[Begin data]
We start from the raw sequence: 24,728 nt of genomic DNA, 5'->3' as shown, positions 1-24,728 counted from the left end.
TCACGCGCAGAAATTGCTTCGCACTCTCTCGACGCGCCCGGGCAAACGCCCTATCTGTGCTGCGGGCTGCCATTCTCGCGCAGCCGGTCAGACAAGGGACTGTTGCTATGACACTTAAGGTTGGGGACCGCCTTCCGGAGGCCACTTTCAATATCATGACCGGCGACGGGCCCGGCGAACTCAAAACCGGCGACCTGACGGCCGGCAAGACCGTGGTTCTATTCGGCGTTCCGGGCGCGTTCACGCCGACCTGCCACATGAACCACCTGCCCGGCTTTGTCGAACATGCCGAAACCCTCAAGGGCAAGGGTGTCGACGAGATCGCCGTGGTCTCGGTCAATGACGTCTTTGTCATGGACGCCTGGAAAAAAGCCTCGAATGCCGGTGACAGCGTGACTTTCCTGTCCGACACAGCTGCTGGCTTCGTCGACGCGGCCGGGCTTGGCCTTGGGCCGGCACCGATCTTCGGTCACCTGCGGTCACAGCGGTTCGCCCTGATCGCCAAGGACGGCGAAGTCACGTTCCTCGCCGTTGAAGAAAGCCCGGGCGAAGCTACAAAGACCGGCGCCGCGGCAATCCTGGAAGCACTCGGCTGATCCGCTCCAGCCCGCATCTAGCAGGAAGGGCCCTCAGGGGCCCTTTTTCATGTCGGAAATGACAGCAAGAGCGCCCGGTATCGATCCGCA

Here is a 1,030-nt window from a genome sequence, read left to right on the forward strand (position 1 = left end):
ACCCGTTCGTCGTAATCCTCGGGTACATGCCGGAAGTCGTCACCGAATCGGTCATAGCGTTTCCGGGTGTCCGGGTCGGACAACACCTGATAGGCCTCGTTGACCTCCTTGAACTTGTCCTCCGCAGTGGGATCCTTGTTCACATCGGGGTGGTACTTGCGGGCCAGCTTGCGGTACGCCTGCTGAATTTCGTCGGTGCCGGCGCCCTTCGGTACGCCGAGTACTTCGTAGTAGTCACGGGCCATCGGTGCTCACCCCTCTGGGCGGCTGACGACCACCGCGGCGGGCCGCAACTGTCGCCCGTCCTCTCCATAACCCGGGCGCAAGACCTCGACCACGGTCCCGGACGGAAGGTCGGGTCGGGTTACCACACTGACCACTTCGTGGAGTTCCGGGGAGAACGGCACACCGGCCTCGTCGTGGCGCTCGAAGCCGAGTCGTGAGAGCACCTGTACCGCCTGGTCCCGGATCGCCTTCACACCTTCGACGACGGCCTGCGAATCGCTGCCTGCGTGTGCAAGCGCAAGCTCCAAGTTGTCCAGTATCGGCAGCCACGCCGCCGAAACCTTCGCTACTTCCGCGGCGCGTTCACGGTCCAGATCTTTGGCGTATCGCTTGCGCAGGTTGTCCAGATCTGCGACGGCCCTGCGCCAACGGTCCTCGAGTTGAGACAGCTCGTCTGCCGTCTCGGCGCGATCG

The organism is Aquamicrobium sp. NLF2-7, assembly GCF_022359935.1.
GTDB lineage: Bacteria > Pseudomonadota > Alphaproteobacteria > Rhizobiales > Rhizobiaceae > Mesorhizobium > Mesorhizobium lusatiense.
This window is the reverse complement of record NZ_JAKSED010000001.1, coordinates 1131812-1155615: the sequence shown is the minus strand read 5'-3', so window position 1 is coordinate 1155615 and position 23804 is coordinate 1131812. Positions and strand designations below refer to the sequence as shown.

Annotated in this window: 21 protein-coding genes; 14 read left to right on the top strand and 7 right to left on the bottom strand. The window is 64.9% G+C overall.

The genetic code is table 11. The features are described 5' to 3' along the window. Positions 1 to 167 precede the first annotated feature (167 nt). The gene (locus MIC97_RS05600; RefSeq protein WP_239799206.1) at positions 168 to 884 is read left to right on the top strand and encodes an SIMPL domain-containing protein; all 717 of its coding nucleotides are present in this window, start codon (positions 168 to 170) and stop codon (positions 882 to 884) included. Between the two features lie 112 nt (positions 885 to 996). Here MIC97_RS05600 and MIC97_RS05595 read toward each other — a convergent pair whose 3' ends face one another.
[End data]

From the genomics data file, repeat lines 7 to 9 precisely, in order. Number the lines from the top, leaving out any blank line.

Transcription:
This window is the reverse complement of record NZ_JAKSED010000001.1, coordinates 1131812-1155615: the sequence shown is the minus strand read 5'-3', so window position 1 is coordinate 1155615 and position 23804 is coordinate 1131812. Positions and strand designations below refer to the sequence as shown.

Annotated in this window: 21 protein-coding genes; 14 read left to right on the top strand and 7 right to left on the bottom strand. The window is 64.9% G+C overall.

The genetic code is table 11. The features are described 5' to 3' along the window. Positions 1 to 167 precede the first annotated feature (167 nt). The gene (locus MIC97_RS05600; RefSeq protein WP_239799206.1) at positions 168 to 884 is read left to right on the top strand and encodes an SIMPL domain-containing protein; all 717 of its coding nucleotides are present in this window, start codon (positions 168 to 170) and stop codon (positions 882 to 884) included. Between the two features lie 112 nt (positions 885 to 996). Here MIC97_RS05600 and MIC97_RS05595 read toward each other — a convergent pair whose 3' ends face one another.